Yesterday UK government Chancellor Rishi Sunak delivered his Spending Review 2020 speech. The speech set out the government's planned actions to help get the country through the current health emergency. The immediate priority of the government, as stated by Sunak, is "to protect people’s lives and livelihoods". Of course that means that some services will be bolstered and others cut back.
After the speech finer details of what will actually be happening started to become clearer and that includes details of changes to the government's UK Gigabit Broadband Programme. In brief it looks like the government might be using the pandemic as cover to admit that PM Johnson's pledge of "gigabit broadband sprouting in every home" by the end of 2025 wasn't realistic. In fact we already had some indications that reality had started to bite, back in September, when the government reworded its commitment to "go as far as we possibly can by 2025."
So, what is new in the full Spending Review 2020 published announcement PDF, with regard to broadband? Well, the government committed to investing "£1.2 billion to subsidise the rollout of gigabit-capable broadband, as part of the government's £5 billion commitment to support rollout to the hardest to reach areas of the UK". That sounds fair on the surface but it looks like this £1.2 billion isn't a per-year figure until 2025, but is spread rather thinly from now until 2025, according to the official table below.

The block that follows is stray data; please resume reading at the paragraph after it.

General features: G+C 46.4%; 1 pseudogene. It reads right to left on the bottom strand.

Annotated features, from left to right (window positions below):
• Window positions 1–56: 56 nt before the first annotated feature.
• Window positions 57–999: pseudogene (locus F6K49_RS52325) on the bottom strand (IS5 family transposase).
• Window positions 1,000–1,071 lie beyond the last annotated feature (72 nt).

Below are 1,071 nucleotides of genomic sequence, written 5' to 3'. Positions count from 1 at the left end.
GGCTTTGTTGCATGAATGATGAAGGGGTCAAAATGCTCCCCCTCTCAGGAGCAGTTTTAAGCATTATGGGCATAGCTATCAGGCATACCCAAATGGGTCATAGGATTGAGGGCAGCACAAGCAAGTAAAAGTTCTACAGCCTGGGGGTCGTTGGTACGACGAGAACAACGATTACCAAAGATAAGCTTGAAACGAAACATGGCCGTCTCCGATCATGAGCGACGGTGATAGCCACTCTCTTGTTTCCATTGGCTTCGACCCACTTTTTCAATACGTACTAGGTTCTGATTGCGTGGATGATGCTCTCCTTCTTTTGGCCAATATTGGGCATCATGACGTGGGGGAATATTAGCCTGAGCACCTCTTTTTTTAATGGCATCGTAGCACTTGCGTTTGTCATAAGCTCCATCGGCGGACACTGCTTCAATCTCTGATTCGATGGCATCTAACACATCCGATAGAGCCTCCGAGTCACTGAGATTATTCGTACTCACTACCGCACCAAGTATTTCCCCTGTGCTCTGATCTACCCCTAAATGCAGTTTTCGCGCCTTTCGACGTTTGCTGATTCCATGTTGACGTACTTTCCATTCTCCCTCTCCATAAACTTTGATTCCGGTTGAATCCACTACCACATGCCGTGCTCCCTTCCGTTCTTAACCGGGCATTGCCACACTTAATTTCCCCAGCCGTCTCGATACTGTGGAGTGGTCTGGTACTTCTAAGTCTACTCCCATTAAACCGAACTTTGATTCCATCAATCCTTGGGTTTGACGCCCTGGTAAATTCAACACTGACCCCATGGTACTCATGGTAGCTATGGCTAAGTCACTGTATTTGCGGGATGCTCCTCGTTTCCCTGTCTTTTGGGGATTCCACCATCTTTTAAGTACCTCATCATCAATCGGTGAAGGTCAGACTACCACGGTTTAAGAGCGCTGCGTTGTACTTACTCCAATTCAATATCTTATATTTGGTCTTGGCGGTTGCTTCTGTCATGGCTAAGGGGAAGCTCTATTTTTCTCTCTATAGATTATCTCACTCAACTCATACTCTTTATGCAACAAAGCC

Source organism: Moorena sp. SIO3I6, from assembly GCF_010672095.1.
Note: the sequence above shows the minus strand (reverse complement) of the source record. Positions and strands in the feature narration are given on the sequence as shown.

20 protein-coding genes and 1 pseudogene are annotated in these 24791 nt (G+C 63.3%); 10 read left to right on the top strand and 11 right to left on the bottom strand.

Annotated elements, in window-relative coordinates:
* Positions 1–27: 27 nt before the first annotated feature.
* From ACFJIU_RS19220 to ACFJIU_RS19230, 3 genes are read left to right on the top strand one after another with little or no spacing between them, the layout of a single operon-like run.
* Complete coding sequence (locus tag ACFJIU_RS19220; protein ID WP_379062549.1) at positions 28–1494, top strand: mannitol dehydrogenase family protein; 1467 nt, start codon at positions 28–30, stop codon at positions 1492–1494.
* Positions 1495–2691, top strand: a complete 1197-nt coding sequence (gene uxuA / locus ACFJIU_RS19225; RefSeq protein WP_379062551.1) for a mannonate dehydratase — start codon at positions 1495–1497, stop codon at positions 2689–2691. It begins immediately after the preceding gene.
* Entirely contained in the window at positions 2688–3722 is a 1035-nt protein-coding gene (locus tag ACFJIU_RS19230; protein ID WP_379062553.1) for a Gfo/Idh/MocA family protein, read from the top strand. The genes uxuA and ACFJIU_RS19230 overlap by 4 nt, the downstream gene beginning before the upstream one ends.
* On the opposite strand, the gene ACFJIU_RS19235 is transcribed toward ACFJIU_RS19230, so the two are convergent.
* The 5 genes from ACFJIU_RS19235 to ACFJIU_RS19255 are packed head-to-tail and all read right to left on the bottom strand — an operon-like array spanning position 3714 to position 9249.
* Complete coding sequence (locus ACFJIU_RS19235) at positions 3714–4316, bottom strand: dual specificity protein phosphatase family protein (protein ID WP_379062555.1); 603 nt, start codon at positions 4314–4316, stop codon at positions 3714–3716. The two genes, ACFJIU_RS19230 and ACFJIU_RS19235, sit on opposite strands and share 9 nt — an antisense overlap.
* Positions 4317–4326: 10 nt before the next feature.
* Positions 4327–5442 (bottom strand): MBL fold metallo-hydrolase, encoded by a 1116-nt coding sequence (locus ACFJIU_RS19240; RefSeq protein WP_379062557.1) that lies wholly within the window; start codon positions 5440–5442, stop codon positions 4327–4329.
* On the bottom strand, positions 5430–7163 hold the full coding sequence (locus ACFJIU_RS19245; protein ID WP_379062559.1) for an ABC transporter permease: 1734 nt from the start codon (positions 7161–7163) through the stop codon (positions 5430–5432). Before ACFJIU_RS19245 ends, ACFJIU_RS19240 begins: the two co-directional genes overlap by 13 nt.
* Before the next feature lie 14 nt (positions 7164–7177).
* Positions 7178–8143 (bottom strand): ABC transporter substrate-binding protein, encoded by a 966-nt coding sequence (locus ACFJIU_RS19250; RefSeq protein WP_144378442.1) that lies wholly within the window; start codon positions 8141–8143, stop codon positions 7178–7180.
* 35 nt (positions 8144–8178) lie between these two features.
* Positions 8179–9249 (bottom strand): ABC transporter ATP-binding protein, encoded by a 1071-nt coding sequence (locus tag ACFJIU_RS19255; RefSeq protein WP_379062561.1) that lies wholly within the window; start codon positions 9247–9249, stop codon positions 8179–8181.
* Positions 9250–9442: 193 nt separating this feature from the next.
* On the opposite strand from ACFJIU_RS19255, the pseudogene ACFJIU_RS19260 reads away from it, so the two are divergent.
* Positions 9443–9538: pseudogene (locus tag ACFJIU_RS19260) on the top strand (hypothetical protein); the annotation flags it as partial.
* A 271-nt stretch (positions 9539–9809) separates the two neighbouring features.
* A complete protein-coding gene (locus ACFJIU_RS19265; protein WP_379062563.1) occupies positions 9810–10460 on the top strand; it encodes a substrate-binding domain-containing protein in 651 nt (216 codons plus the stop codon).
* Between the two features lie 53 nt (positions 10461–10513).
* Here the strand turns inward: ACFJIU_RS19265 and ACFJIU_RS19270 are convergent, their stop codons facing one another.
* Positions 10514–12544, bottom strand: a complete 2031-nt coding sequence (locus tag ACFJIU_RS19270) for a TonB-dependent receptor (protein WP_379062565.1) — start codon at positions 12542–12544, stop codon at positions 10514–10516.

The footnotes say "2. This is the first 4 years of the £5 billion Gigabit Broadband programme." But we can't say for sure the investment times/amounts in the coming years if further bad economic events occur. Furthermore, the BBC reports that the whole of the UK commitment has been significantly watered down to now be an aim to have a "minimum of 85 per cent coverage," for gigabit broadband in the UK by 2025.
Reducing the target like this means that the hardest areas to roll out gigabit broadband to will naturally be neglected to save funds. Thus Andrew Glover, chair of the Internet Service Providers' Association, said the scaling back of government ambitions was "a blow to rural communities".
As a reminder, Theresa May's target date of 2033 to achieve universal UK coverage of gigabit-capable broadband was called "laughably unambitious," by current PM Johnson in 2019.